Copper concentrations (grams per day) at different locations along the length of Ballona Creek (left); Dry weather flow in Ballona Creek (right)


This study was completed in 2004.


The study evaluated spatial and temporal trends in metals and bacteria levels by sampling storm drains and in river sites throughout the Ballona Creek watershed on three separate occasions from 2002-2003. Approximately 90 storm drains and 12 in-river sites were identified for potential sampling. Of these, all 12 in-river sites and a subset of 35-40 storm drains were sampled during each sampling event. (The remaining drains lacked sufficient flow to sample or were inaccessible.) The sampled drains spanned the entire above-ground portion of Ballona Creek. At each sampling location, discharge was measured and water quality samples were collected. Samples were analyzed for traditional fecal indicator bacteria, as well as total and dissolved metals. These data were used to investigate spatial and temporal patterns in constituent concentrations and loads.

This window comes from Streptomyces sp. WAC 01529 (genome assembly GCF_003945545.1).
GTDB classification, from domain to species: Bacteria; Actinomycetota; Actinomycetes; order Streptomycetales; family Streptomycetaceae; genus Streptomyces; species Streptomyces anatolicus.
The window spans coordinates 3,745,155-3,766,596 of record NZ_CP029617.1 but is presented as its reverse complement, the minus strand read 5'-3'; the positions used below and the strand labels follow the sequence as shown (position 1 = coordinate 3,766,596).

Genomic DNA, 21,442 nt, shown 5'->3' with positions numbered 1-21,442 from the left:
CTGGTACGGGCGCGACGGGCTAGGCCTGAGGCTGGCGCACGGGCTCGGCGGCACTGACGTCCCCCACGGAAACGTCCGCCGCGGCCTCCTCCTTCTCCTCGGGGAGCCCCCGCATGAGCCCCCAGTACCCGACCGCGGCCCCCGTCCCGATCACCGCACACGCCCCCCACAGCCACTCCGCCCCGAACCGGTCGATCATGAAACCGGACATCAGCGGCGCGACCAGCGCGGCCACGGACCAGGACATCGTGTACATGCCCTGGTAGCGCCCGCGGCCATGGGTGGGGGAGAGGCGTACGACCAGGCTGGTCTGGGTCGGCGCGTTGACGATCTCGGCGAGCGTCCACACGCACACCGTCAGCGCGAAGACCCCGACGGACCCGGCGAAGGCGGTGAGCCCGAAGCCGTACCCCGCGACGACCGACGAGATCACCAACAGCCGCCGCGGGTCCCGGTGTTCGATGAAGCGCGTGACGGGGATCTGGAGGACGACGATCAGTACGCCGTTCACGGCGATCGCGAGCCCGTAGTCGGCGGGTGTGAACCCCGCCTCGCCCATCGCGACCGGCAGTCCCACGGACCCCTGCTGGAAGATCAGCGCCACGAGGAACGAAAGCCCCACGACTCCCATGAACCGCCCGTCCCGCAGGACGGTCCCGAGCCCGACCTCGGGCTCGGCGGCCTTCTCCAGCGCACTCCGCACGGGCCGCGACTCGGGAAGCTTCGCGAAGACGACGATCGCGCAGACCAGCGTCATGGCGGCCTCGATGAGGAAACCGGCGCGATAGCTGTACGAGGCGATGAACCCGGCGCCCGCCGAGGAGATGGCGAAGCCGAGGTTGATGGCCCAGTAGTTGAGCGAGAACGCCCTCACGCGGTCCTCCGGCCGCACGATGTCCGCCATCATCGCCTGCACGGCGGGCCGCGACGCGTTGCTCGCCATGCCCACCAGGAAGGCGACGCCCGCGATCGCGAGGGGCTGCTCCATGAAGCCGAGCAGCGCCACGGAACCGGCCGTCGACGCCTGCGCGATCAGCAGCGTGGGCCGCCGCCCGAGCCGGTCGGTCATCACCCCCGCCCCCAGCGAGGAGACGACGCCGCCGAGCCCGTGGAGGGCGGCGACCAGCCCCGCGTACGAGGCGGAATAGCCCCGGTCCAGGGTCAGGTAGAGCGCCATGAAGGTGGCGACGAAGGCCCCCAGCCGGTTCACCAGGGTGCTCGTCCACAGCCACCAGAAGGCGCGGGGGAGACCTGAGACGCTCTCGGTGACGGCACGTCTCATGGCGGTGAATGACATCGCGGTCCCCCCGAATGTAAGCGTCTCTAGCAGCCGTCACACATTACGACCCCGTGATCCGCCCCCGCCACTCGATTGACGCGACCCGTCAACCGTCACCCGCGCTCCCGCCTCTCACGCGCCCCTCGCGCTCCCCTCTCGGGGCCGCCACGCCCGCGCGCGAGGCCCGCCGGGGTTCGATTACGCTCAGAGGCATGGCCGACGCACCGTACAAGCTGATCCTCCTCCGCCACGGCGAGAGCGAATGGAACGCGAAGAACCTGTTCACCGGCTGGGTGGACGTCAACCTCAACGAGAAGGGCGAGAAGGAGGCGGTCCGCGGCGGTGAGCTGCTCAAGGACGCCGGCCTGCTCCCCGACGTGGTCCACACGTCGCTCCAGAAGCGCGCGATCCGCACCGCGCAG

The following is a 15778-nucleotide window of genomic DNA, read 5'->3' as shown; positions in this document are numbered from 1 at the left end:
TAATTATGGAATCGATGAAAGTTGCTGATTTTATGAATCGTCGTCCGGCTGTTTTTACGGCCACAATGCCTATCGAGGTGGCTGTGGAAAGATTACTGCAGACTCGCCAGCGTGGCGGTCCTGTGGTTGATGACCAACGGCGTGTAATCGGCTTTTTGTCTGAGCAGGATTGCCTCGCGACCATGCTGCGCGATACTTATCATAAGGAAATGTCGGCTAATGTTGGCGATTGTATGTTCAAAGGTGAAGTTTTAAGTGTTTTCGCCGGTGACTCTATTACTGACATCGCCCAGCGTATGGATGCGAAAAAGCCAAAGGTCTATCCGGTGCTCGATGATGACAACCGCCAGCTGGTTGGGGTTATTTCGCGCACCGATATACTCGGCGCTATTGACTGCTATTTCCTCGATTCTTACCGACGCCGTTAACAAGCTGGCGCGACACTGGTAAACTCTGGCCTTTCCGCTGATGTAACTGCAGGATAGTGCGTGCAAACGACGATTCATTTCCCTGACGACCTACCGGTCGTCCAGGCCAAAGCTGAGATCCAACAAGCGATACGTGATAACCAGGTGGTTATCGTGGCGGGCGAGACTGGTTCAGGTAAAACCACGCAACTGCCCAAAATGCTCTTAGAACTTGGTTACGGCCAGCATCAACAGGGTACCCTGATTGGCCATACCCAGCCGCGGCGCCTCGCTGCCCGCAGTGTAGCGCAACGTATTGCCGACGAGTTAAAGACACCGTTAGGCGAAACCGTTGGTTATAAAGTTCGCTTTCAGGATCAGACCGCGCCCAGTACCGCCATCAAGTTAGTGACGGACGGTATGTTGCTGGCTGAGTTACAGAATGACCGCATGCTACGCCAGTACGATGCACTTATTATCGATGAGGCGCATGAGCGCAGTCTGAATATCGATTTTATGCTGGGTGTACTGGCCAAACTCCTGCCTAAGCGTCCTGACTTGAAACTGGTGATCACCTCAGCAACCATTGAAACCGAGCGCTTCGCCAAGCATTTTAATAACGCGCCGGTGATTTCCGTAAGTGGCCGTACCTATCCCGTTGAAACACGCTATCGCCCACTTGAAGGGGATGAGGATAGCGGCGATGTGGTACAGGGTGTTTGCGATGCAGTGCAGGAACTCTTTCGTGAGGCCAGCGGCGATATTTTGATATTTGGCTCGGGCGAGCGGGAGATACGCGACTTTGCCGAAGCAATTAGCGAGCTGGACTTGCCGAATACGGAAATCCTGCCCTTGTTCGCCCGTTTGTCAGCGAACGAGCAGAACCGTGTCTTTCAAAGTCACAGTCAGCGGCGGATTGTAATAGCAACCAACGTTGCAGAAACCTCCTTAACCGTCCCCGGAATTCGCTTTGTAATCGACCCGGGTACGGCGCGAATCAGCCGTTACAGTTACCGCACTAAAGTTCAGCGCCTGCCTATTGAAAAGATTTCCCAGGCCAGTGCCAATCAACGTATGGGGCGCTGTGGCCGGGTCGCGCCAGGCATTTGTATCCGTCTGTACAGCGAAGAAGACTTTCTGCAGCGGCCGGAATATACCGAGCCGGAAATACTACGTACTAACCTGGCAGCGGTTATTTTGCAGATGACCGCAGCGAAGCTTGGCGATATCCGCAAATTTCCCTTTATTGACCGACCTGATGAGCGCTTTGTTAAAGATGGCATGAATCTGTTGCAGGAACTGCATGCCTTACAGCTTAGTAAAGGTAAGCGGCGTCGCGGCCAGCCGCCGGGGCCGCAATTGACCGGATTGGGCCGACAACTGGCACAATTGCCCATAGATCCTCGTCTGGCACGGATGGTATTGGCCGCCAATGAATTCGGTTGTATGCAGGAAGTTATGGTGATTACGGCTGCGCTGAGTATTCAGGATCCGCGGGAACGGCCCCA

Ballona Creek experienced storm flows during approximately 15% of the year. During the remaining 85% of the year, urban runoff was the predominant source of in-river flow. However, flow volume from this dry season urban runoff represented only about 30% of the total annual volume. Dry season flow constituted an appreciable portion of the total annual metal load. In years with low rainfall, dry-season metal loads were found to comprise 10-25% of the total annual load based on empirical data. Similarly, the relative annual contribution of dry weather flows varied from <1% (during wet years) to >10% (during dry years) according to modeling results. The majority of the remaining metal loading to the creek, around 90%, came from nine storm drains.

Spatially, the two locations of elevated metal and bacteria loads in Ballona Creek corresponded to two of the largest four storm drains. These locations were (a) immediately upstream of the tidal portion of the creek, and (b) below the portion of the watershed where Ballona Creek opens from an underground tunnel to an exposed channel. Temporally, the magnitude of concentrations and loads varied by more than five-fold over the course of a year.